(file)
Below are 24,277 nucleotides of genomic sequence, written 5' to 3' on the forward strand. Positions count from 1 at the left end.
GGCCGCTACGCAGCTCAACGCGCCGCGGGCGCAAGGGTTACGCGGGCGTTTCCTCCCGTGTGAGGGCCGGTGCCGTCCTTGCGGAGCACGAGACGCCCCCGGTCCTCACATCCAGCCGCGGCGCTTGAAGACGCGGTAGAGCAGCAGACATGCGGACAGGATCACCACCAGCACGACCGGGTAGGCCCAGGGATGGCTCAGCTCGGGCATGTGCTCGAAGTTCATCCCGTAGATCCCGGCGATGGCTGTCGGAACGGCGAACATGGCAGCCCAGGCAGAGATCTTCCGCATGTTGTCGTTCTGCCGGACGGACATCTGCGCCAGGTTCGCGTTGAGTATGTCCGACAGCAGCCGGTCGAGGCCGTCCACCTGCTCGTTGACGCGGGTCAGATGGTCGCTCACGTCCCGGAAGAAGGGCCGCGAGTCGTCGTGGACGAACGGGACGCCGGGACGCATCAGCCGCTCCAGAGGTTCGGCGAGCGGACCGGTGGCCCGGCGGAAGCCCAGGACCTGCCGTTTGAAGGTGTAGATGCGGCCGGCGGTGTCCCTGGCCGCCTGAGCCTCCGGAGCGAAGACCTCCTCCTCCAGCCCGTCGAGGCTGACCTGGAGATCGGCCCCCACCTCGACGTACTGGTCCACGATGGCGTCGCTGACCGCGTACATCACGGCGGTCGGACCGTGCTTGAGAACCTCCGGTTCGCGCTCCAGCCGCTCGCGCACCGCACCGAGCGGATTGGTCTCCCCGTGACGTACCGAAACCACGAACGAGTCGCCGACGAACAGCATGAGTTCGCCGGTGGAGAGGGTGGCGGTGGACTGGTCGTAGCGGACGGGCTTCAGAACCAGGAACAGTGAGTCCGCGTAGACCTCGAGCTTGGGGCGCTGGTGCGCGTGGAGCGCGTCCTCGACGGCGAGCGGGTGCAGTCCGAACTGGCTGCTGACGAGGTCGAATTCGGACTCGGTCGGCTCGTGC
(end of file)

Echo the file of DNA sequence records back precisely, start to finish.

Below are 24,277 nucleotides of genomic sequence, written 5' to 3' on the forward strand. Positions count from 1 at the left end.
GGCCGCTACGCAGCTCAACGCGCCGCGGGCGCAAGGGTTACGCGGGCGTTTCCTCCCGTGTGAGGGCCGGTGCCGTCCTTGCGGAGCACGAGACGCCCCCGGTCCTCACATCCAGCCGCGGCGCTTGAAGACGCGGTAGAGCAGCAGACATGCGGACAGGATCACCACCAGCACGACCGGGTAGGCCCAGGGATGGCTCAGCTCGGGCATGTGCTCGAAGTTCATCCCGTAGATCCCGGCGATGGCTGTCGGAACGGCGAACATGGCAGCCCAGGCAGAGATCTTCCGCATGTTGTCGTTCTGCCGGACGGACATCTGCGCCAGGTTCGCGTTGAGTATGTCCGACAGCAGCCGGTCGAGGCCGTCCACCTGCTCGTTGACGCGGGTCAGATGGTCGCTCACGTCCCGGAAGAAGGGCCGCGAGTCGTCGTGGACGAACGGGACGCCGGGACGCATCAGCCGCTCCAGAGGTTCGGCGAGCGGACCGGTGGCCCGGCGGAAGCCCAGGACCTGCCGTTTGAAGGTGTAGATGCGGCCGGCGGTGTCCCTGGCCGCCTGAGCCTCCGGAGCGAAGACCTCCTCCTCCAGCCCGTCGAGGCTGACCTGGAGATCGGCCCCCACCTCGACGTACTGGTCCACGATGGCGTCGCTGACCGCGTACATCACGGCGGTCGGACCGTGCTTGAGAACCTCCGGTTCGCGCTCCAGCCGCTCGCGCACCGCACCGAGCGGATTGGTCTCCCCGTGACGTACCGAAACCACGAACGAGTCGCCGACGAACAGCATGAGTTCGCCGGTGGAGAGGGTGGCGGTGGACTGGTCGTAGCGGACGGGCTTCAGAACCAGGAACAGTGAGTCCGCGTAGACCTCGAGCTTGGGGCGCTGGTGCGCGTGGAGCGCGTCCTCGACGGCGAGCGGGTGCAGTCCGAACTGGCTGCTGACGAGGTCGAATTCGGACTCGGTCGGCTCGTGC